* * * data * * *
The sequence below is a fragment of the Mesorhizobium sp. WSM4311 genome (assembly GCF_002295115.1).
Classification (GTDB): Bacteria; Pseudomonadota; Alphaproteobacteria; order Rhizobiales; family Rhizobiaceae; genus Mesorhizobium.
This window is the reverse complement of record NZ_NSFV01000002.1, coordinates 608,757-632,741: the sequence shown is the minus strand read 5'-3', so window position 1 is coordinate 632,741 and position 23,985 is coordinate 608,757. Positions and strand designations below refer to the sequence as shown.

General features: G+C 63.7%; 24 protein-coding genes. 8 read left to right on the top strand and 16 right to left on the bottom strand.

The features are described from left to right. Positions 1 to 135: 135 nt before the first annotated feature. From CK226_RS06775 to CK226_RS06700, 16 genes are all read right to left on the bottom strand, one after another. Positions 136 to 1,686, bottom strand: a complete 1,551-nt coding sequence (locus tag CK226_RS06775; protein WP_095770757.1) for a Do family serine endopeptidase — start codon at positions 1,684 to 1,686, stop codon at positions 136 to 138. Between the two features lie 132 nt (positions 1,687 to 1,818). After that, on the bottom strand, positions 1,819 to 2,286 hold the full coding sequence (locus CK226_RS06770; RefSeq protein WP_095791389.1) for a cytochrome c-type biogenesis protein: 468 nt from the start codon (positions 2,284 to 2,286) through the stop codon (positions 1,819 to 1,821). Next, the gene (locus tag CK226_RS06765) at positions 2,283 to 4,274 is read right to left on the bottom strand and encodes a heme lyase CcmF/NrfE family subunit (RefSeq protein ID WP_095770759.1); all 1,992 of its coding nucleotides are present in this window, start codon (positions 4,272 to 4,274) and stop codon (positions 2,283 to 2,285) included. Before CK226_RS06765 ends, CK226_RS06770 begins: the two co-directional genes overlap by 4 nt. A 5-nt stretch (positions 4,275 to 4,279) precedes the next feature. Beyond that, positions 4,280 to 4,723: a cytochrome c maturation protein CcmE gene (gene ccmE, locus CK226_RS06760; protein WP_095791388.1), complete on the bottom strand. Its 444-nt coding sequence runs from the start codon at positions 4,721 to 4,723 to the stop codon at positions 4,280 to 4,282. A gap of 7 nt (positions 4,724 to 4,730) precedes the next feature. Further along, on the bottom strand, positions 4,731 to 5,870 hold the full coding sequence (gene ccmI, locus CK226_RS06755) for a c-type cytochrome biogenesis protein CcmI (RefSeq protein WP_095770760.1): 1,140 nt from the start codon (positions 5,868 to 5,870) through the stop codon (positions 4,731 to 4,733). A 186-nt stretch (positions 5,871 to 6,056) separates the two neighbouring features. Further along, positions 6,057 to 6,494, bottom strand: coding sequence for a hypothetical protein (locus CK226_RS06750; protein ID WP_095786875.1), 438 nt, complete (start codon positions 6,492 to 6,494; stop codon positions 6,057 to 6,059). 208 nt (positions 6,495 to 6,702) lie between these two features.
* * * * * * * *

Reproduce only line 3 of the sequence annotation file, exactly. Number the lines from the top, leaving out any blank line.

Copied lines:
This window is the reverse complement of record NZ_NSFV01000002.1, coordinates 608,757-632,741: the sequence shown is the minus strand read 5'-3', so window position 1 is coordinate 632,741 and position 23,985 is coordinate 608,757. Positions and strand designations below refer to the sequence as shown.